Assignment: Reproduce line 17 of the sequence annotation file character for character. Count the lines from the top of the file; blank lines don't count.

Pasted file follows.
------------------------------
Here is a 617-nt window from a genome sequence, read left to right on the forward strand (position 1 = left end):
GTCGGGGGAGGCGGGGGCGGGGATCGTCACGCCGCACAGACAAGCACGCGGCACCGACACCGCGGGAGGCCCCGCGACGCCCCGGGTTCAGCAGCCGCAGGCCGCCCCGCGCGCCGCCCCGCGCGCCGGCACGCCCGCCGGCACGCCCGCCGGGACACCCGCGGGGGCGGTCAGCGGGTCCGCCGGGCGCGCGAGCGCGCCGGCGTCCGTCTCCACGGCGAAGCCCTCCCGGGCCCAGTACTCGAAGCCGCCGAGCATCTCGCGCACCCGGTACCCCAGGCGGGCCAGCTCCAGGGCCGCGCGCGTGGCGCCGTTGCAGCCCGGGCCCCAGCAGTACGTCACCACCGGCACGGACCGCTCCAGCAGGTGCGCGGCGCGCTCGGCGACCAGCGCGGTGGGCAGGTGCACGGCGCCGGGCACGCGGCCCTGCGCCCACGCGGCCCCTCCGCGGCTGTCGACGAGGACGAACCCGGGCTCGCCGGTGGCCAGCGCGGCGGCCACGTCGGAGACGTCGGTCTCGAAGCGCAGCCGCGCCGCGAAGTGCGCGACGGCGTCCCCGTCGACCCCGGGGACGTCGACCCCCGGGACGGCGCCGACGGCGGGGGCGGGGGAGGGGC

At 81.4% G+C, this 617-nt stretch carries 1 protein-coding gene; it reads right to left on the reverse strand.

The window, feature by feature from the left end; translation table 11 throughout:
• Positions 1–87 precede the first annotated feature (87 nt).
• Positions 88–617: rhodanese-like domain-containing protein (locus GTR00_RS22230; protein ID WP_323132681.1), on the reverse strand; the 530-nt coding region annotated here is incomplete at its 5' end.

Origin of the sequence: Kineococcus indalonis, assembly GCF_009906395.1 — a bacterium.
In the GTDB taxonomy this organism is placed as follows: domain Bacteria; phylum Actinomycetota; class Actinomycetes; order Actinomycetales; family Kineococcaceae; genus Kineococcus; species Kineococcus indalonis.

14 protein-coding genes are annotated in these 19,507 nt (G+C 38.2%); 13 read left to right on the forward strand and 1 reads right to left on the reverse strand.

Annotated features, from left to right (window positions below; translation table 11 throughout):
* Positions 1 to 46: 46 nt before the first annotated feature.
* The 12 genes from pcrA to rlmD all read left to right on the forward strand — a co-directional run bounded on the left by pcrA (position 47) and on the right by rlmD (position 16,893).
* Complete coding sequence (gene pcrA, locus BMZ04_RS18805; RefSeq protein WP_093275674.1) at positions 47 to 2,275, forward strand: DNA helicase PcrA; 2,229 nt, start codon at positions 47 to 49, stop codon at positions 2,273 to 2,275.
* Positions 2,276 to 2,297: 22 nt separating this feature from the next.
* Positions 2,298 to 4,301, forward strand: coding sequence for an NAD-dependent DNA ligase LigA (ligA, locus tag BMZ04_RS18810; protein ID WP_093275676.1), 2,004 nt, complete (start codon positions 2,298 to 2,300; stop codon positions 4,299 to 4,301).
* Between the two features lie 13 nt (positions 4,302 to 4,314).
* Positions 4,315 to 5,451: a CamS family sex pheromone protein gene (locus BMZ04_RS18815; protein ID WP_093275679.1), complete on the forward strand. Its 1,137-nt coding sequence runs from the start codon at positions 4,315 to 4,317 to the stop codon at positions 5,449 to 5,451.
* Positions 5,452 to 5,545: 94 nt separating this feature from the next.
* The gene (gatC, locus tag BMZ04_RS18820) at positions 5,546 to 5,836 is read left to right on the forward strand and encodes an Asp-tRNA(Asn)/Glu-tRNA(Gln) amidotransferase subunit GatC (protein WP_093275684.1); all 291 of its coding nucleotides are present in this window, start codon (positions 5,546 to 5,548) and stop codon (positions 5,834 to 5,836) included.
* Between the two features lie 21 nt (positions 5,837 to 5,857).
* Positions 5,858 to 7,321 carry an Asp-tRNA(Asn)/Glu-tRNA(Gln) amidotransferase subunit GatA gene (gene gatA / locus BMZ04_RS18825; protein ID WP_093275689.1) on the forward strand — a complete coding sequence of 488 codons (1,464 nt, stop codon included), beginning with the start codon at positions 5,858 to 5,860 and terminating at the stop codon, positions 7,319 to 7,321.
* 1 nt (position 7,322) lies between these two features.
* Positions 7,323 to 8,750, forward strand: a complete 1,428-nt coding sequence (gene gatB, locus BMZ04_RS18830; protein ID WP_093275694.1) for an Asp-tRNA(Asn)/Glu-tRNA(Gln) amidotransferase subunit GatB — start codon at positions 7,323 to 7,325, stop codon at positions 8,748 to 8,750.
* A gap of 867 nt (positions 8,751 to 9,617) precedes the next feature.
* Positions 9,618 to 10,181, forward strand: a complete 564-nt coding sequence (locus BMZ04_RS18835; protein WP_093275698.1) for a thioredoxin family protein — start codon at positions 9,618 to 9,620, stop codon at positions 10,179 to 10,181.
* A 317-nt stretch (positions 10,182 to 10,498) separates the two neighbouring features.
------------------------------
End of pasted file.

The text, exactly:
* Positions 4,315 to 5,451: a CamS family sex pheromone protein gene (locus BMZ04_RS18815; protein ID WP_093275679.1), complete on the forward strand. Its 1,137-nt coding sequence runs from the start codon at positions 4,315 to 4,317 to the stop codon at positions 5,449 to 5,451.